A division of the American Counseling Association, the IAMFC serves clinicians, counselor educators and students from around the world who have an interest in the issues surrounding counseling couples and families.
     A resident of Mandeville, Ballard served on the IAMFC Board of Directors  for over eight years, including two years as president. She was instrumental in expanding the organization’s presence in Europe through its sponsored Northampton Summer Institute in Northampton, England. She also served on the planning committee for the IAMFC’s first annual conference which brought together world renowned speakers for its program in New Orleans in 2004.
     The award has only been presented on four previous occasions and recognizes those individuals whose service to the organization has gone above and beyond the prescribed duties. Ballard will continue to serve on the executive board as past president until her service ends July 1.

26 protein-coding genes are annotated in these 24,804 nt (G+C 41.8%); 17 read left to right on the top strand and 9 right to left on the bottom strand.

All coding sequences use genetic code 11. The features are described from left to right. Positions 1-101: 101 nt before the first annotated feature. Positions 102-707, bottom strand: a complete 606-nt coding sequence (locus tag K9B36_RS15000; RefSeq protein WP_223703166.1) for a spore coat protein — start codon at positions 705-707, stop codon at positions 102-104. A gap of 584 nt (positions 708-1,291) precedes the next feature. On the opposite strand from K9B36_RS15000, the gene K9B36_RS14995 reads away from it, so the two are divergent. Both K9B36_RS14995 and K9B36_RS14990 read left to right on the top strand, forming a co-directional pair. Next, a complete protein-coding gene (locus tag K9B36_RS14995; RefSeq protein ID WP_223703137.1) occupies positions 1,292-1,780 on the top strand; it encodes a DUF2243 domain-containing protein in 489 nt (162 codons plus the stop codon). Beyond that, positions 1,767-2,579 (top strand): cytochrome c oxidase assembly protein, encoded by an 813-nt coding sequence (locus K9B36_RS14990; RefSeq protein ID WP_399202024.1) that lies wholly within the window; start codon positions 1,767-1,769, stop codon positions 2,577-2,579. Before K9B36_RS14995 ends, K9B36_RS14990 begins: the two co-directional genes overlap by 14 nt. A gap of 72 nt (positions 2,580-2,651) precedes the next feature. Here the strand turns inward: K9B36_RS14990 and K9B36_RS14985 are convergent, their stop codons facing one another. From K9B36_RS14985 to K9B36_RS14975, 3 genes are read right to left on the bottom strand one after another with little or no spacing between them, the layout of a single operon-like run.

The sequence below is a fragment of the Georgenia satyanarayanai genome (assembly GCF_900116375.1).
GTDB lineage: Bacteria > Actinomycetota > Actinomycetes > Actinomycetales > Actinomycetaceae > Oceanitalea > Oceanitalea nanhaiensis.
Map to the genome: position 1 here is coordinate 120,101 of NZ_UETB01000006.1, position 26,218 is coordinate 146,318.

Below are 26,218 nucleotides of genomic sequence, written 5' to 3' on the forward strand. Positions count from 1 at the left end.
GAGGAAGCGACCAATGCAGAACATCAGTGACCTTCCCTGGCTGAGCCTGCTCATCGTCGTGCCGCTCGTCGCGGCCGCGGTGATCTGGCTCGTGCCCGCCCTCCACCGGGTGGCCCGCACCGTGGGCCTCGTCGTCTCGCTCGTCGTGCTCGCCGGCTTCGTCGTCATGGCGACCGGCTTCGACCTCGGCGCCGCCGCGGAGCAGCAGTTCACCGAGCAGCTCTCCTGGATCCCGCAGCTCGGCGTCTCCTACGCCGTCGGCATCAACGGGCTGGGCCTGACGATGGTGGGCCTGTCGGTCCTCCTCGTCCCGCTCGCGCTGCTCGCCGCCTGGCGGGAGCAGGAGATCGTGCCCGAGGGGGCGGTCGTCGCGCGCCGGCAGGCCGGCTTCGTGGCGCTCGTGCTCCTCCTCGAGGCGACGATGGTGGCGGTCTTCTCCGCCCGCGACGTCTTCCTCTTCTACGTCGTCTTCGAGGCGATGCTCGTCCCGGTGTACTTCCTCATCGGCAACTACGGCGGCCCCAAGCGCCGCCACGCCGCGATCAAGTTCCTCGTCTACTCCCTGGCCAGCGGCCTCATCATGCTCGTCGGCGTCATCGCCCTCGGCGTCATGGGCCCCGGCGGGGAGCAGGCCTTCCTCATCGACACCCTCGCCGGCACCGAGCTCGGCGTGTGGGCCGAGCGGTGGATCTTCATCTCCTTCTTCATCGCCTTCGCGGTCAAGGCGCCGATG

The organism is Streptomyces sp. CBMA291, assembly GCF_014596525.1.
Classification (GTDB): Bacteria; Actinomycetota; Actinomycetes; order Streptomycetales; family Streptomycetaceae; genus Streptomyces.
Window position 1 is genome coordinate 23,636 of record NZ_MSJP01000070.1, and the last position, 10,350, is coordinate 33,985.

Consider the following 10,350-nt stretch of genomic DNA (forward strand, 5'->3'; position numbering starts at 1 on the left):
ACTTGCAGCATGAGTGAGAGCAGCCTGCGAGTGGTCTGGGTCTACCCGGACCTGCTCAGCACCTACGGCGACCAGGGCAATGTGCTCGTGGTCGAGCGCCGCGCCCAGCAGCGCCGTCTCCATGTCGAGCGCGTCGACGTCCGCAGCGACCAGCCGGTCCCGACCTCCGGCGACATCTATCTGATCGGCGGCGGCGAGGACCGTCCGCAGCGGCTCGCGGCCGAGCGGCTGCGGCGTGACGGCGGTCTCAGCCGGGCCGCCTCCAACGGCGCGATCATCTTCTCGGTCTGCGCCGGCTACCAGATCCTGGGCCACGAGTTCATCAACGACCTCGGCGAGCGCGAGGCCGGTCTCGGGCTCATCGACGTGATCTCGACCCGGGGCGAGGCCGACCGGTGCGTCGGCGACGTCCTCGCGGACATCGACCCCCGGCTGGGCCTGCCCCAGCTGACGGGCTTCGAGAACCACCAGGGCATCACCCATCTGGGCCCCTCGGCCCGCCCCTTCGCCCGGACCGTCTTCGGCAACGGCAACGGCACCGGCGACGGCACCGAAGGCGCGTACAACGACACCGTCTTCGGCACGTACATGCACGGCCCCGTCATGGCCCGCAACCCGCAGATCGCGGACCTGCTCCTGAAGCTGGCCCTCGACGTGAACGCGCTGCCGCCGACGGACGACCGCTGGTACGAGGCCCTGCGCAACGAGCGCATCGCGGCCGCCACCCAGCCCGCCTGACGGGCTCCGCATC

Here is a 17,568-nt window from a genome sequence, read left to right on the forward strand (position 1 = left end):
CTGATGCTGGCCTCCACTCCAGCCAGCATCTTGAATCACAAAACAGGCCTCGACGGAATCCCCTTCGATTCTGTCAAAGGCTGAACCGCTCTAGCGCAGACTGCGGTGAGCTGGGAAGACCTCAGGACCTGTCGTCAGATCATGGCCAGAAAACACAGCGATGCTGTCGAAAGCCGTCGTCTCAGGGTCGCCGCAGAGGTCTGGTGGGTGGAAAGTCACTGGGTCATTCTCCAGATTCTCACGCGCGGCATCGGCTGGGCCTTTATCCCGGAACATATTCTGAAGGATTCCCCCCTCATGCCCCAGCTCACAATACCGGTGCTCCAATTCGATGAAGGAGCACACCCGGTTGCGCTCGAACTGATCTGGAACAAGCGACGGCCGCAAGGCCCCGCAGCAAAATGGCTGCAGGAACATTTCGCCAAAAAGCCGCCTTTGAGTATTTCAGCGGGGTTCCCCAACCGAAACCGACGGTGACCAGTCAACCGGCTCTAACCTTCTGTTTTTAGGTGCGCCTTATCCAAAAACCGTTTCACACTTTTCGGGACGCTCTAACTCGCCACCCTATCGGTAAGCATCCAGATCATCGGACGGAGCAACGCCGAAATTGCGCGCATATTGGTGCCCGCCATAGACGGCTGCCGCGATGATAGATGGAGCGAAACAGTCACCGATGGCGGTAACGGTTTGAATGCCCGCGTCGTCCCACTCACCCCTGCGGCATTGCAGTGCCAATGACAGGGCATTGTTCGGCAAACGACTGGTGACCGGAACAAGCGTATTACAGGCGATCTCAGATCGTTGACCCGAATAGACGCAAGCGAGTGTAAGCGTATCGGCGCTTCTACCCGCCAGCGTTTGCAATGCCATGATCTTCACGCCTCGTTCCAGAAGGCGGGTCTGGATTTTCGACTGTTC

Reconnect students work for clean energy in Washington D.C.Hope Johnson, left, and Allegra Weldon   
In April, several Southeastern students attended Powershift 2011, a clean energy and environmental awareness conference held every two years in Washington D.C. Ten thousand students from across the U.S. attended. 
     Students and Reconnect, an environmental and social justice awareness club, members Bonnie May (M.S. Sociology), Hope Johnson (General Studies/Sociology), Allegra Weldon (Communications) and Johnathan Reynolds (Communications) attended and participated in several workshops focused on moving the nation further toward clean energy.